Any idea how the Walker Bay accessory attaches/detaches? I assume it is about 3" diameter.
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Old 03-07-2009, 06:26   #20
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Originally Posted by offthepoint View Post
Any idea how the Walker Bay accessory attaches/detaches? I assume it is about 3" diameter.
It's more like 6" diameter, I think. It has a boltrope-type arrangement that slides into metal rails from the bow. The rails are part of the kit and attach under the gunwhale.
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Old 06-07-2009, 09:15   #21
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We have a WB 10 RID and the flotation collar is easy to take off and put back on. The bolt rope arangement works just like a sail; easy to take off by just pulling a little, harder to put on unless you have two people (so one can act as the pre-feeder to keep it from going out of the track).
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Old 02-07-2010, 09:23   #22
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Walker Bay 10 Joke Boat

I purchased the full WB10 with inflatable tubes and the full performance sailing kit including jib in 2007 brand new.I have not had a minutes pleasure from it apart from rowing which is not really fun more a bad joke.
The boat has many design faults and very poor manafacture.
Due to the block in the centre rather than aft there is little room for one person let alone passengers.
The jib jumps out of its mounting and the method of fixing to the bow means that it loosens rapidly.
The neck of the boom will fall out of the mast unless very tightly hitched so that there is no flexibility in mid sail adjustment.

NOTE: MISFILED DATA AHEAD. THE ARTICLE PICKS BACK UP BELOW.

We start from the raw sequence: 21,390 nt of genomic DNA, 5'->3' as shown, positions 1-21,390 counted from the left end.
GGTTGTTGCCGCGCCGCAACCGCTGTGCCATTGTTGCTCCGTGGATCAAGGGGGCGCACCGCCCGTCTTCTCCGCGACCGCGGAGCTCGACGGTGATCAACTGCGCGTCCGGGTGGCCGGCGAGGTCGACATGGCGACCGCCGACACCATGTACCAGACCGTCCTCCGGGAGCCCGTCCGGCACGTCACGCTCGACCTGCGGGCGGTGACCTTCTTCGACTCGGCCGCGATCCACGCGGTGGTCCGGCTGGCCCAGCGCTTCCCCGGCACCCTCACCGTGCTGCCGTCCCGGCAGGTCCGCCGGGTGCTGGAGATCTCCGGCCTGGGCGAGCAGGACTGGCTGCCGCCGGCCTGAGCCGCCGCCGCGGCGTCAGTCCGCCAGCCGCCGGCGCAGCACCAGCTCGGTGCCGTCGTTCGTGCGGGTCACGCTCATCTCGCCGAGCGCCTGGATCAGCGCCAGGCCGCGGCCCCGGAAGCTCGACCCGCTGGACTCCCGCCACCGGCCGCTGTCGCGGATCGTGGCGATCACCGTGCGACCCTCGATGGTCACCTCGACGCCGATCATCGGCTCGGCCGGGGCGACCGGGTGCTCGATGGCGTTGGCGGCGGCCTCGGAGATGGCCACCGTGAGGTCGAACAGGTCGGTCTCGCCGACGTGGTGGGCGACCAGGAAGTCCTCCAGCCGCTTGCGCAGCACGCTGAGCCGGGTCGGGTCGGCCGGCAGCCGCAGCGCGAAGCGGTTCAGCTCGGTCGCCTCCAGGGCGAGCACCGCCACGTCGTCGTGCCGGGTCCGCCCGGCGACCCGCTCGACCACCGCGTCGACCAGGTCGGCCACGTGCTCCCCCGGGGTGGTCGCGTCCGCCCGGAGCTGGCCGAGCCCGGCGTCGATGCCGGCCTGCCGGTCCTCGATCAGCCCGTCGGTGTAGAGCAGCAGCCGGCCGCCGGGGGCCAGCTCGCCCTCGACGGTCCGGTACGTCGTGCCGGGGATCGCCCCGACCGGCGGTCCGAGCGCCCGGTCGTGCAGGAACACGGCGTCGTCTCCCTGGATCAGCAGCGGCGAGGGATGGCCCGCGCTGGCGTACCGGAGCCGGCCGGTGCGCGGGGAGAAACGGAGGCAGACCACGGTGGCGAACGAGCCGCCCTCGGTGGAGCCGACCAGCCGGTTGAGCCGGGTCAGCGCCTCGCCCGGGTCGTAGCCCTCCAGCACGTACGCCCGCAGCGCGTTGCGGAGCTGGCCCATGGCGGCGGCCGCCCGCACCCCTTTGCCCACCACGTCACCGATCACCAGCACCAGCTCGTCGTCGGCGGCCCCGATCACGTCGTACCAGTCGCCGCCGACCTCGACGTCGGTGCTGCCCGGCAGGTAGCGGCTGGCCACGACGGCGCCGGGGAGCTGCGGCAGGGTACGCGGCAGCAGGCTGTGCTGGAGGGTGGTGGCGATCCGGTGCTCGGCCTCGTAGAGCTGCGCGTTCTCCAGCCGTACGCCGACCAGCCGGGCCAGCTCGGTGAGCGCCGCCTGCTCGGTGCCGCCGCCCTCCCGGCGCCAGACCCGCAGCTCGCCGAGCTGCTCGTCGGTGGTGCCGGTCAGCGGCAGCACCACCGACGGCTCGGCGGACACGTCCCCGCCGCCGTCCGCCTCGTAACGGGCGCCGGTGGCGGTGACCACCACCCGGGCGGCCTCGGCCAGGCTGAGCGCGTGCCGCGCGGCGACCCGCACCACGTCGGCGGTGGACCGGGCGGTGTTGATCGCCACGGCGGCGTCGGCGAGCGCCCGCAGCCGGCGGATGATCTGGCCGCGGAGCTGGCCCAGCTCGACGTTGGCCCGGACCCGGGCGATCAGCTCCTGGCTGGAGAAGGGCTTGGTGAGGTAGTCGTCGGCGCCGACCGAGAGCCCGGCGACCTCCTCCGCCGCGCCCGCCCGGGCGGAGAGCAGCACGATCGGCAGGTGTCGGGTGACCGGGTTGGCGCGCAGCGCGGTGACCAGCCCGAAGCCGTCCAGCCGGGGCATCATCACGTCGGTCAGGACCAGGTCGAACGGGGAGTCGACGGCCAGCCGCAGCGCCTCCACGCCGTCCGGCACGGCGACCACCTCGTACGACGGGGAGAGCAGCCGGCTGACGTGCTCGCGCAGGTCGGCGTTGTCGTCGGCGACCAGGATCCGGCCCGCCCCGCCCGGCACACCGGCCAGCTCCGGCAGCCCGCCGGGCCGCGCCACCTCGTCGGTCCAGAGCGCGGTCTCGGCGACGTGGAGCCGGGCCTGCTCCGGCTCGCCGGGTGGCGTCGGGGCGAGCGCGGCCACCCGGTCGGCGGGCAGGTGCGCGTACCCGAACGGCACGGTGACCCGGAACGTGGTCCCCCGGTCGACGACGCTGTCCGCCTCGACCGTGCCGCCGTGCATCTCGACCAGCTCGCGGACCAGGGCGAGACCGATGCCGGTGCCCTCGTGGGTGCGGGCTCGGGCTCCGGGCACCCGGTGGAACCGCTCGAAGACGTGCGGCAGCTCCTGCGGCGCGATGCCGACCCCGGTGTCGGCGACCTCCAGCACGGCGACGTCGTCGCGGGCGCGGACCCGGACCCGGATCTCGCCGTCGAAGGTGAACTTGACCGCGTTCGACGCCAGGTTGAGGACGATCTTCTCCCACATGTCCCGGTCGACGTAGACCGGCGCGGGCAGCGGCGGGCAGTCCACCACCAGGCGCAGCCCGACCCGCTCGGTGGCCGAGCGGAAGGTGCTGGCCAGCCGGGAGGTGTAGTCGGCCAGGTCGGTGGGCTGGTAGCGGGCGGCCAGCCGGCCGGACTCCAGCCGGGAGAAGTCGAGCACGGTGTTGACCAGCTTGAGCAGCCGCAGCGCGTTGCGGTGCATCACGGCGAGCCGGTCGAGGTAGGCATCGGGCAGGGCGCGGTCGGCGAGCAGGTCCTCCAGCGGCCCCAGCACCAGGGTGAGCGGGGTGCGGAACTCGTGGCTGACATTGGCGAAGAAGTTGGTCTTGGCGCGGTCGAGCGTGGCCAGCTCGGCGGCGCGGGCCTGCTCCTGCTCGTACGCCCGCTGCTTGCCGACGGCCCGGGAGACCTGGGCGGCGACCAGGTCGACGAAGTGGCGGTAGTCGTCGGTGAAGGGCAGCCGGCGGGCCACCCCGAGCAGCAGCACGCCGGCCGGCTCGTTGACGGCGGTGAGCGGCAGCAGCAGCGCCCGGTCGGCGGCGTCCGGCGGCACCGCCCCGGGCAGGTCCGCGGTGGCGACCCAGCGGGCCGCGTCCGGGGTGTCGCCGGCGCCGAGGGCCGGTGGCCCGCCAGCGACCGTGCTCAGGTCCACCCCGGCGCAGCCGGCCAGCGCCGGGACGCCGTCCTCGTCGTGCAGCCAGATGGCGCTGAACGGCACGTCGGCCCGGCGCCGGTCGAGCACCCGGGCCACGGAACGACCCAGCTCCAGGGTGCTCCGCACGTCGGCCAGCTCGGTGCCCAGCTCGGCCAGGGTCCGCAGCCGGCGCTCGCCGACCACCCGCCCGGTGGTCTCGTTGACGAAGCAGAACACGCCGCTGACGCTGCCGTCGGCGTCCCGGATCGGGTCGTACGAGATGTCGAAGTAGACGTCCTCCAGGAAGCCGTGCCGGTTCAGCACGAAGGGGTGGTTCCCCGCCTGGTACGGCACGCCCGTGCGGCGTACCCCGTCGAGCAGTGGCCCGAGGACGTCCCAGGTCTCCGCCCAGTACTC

The jib sheets literally spring out of their cleats when under any tension.
With an outboard you have to have a long tiller extension because even a single person cannot sit at the back without bad wallowing.
I defy anybody to set up the mast on the water other than in a 0mph wind because the rubber neck of the boom is such a tight fit into the base of the mast that with the wind pressuring the sail it needs two people.
Yes it is good for rowing but remember though the boat is advertised as having three functions that are mutually exclusive: if you decide to sail get rigged up but you can't change your mind on the water and row instead as there is no room.
Finally believe me I have spent many aborted trips out with this boat and have got into bad scrapes on Tidal water. It is only fit for messing about on a small inland lake.
I hereby challenge anybody out ther to disagree!
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Old 05-01-2011, 20:31   #23
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No responses? I have just started my internet search for comments so this is putting me off the WBD right away?
Tim in Vancouver
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Old 06-01-2011, 12:13   #24
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Our Walker Bay boats do not have jibs. The kids rig them on the beach, not in the water. Yes, balance is better with some kind of throttle handle extension while motoring.
We've not experienced some of the rigging problems mentioned and don't have tidal shifts to contend with.